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Venezuela’s melt down: Blackout day six and the grid struggles to reboot

Posted By Jo Nova On March 14, 2019 @ 2:09 am In Electricity,Grids | Comments Disabled

Venezuela has 31 million people and has had almost no electricity for six days. There are estimates on Twitter (#sinluz) suggesting that about half is back up as I write, but the stories of chaos, death and disaster are surely just starting to come out as communication lines open.  The water coming out of taps is black, possibly contaminated with oil (are those shots fake?)the Pepsi plant was stripped bare, see the video. People are desperate:  Shop owners are apparently shooting looters. At least one tweeter claims people are eating zoo animals. One baker took his own life after his shop was overrun and everything was stolen.  It may not be over yet either — the grid  recovered almost as far a few days ago, then collapsed again. Indeed, today explosions have been reported at an electrical substation at La Tiama, as well as other substations. What a debacle, a disaster. Babies in hospitals are being ventilated by hand. Many life support systems are off.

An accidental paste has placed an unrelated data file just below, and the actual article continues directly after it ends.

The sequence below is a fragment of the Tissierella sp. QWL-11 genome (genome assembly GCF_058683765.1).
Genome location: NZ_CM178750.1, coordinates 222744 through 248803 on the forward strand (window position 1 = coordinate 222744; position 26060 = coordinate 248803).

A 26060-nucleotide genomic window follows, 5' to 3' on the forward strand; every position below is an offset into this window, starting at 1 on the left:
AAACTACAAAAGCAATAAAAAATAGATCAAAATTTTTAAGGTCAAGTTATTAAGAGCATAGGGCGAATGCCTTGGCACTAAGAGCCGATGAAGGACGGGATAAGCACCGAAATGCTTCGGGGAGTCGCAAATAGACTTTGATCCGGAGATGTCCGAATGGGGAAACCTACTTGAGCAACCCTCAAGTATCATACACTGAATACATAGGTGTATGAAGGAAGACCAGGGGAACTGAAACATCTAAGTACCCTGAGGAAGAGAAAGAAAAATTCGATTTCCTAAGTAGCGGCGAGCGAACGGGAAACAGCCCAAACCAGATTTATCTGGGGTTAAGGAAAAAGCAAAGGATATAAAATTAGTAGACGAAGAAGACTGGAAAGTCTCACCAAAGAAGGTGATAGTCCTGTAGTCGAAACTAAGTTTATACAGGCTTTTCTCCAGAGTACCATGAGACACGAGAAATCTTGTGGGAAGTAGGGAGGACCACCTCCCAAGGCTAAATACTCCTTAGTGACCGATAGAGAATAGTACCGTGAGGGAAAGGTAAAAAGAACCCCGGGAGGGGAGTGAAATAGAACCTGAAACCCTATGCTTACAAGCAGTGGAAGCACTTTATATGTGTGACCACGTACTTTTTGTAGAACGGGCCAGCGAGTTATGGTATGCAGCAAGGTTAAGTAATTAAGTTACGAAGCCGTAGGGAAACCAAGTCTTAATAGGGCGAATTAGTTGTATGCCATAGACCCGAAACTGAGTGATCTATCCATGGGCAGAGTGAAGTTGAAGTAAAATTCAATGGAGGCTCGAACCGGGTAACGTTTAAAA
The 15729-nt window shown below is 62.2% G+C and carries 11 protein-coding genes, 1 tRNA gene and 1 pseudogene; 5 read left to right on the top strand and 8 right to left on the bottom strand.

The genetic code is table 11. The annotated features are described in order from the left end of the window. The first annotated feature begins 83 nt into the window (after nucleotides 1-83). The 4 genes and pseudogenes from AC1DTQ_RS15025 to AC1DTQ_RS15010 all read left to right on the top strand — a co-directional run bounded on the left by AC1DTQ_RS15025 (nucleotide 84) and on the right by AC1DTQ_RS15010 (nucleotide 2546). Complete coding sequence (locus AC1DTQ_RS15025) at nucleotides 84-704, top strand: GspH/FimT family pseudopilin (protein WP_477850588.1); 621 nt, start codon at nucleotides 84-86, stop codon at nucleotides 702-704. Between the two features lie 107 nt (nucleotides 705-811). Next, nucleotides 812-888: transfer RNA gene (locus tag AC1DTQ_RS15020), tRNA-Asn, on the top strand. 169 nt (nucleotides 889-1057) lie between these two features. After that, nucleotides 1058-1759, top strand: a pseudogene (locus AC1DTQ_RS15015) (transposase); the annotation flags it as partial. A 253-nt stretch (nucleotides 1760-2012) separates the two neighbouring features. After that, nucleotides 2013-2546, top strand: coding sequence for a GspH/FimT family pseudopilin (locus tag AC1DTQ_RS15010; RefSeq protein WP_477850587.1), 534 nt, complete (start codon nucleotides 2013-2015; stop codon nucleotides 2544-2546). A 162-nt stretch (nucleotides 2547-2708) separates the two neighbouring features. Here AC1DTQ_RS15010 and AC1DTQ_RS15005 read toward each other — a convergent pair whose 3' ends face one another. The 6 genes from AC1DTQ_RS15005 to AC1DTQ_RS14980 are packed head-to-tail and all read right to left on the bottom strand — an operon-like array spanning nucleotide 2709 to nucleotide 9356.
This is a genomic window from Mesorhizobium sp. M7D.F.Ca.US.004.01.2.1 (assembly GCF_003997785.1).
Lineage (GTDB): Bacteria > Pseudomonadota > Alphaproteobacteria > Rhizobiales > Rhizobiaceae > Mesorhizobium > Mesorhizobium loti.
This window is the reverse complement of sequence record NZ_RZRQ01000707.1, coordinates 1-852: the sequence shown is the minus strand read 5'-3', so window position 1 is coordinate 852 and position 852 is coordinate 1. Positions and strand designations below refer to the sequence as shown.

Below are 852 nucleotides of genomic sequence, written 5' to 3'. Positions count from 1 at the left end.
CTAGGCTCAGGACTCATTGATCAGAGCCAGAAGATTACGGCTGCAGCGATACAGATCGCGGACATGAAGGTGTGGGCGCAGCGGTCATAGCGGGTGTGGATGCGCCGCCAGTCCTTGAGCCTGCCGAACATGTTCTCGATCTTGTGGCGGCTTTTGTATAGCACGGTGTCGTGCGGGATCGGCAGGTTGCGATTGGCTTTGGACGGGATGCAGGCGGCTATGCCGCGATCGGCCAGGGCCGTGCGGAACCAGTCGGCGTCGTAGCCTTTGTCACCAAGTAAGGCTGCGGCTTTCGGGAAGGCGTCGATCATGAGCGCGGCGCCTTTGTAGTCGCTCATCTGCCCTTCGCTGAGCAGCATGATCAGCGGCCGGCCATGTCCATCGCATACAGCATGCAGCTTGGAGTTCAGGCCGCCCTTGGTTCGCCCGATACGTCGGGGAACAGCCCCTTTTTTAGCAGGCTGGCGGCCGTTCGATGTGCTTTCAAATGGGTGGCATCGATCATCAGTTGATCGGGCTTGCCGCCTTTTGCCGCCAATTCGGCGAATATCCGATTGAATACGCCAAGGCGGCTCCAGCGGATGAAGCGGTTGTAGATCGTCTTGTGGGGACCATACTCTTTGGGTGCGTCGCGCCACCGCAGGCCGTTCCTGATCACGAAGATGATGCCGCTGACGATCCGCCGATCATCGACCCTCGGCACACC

Netblocks tracks connectivity in Venezuala, which seems to be a reasonable proxy for power, and clearly electricity is being rebuilt partially, then collapsing again.

On the BBC one journalist describes the situation as like living the apocalypse. “They never thought it would come to this”. And he is not even referring to the armed pro Maduro regime gangs that are allegedly arriving on motorbikes and firing on protestors. See @MarcoRubio In the video the crowd is screaming and running for their lives.

Venezuela shows how fragile (and marvellous) a working grid is

History books will be written about this crisis. Matias Delacroix points out in Wired, that it’s very difficult to restart a decentralized grid which has been badly managed and poorly maintained. No one knows exactly what went wrong to bring it down, but fingers are pointing at the huge Guri Hydro plant, which provides a whopping 80% of the electricity.